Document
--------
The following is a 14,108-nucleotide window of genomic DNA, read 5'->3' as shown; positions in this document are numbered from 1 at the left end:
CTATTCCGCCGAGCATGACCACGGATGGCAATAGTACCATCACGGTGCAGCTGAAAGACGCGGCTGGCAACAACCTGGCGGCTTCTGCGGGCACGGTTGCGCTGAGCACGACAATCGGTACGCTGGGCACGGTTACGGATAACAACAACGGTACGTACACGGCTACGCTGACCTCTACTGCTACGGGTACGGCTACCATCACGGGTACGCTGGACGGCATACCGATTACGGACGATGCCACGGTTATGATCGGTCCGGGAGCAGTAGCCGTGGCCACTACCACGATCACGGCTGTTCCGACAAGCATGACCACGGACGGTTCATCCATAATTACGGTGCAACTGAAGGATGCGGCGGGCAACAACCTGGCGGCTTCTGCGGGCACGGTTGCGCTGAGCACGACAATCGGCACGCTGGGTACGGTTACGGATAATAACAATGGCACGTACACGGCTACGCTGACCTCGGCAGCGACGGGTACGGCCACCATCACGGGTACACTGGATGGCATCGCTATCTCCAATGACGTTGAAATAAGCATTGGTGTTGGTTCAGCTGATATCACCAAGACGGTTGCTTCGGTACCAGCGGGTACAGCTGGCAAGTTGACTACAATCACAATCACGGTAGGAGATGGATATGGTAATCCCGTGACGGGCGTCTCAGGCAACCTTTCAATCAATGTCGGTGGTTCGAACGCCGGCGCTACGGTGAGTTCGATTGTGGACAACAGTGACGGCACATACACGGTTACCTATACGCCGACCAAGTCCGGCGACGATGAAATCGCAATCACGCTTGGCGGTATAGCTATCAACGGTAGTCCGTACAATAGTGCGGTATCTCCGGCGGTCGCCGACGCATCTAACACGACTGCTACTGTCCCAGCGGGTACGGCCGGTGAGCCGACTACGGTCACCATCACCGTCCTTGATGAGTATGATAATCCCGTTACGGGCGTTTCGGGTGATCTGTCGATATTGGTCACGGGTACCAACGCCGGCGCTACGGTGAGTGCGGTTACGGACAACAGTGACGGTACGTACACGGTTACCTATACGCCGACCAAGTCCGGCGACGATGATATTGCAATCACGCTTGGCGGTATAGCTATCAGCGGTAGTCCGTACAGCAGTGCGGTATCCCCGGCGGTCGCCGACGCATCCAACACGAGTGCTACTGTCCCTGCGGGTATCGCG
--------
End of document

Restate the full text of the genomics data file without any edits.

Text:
The following is a 14,108-nucleotide window of genomic DNA, read 5'->3' as shown; positions in this document are numbered from 1 at the left end:
CTATTCCGCCGAGCATGACCACGGATGGCAATAGTACCATCACGGTGCAGCTGAAAGACGCGGCTGGCAACAACCTGGCGGCTTCTGCGGGCACGGTTGCGCTGAGCACGACAATCGGTACGCTGGGCACGGTTACGGATAACAACAACGGTACGTACACGGCTACGCTGACCTCTACTGCTACGGGTACGGCTACCATCACGGGTACGCTGGACGGCATACCGATTACGGACGATGCCACGGTTATGATCGGTCCGGGAGCAGTAGCCGTGGCCACTACCACGATCACGGCTGTTCCGACAAGCATGACCACGGACGGTTCATCCATAATTACGGTGCAACTGAAGGATGCGGCGGGCAACAACCTGGCGGCTTCTGCGGGCACGGTTGCGCTGAGCACGACAATCGGCACGCTGGGTACGGTTACGGATAATAACAATGGCACGTACACGGCTACGCTGACCTCGGCAGCGACGGGTACGGCCACCATCACGGGTACACTGGATGGCATCGCTATCTCCAATGACGTTGAAATAAGCATTGGTGTTGGTTCAGCTGATATCACCAAGACGGTTGCTTCGGTACCAGCGGGTACAGCTGGCAAGTTGACTACAATCACAATCACGGTAGGAGATGGATATGGTAATCCCGTGACGGGCGTCTCAGGCAACCTTTCAATCAATGTCGGTGGTTCGAACGCCGGCGCTACGGTGAGTTCGATTGTGGACAACAGTGACGGCACATACACGGTTACCTATACGCCGACCAAGTCCGGCGACGATGAAATCGCAATCACGCTTGGCGGTATAGCTATCAACGGTAGTCCGTACAATAGTGCGGTATCTCCGGCGGTCGCCGACGCATCTAACACGACTGCTACTGTCCCAGCGGGTACGGCCGGTGAGCCGACTACGGTCACCATCACCGTCCTTGATGAGTATGATAATCCCGTTACGGGCGTTTCGGGTGATCTGTCGATATTGGTCACGGGTACCAACGCCGGCGCTACGGTGAGTGCGGTTACGGACAACAGTGACGGTACGTACACGGTTACCTATACGCCGACCAAGTCCGGCGACGATGATATTGCAATCACGCTTGGCGGTATAGCTATCAGCGGTAGTCCGTACAGCAGTGCGGTATCCCCGGCGGTCGCCGACGCATCCAACACGAGTGCTACTGTCCCTGCGGGTATCGCG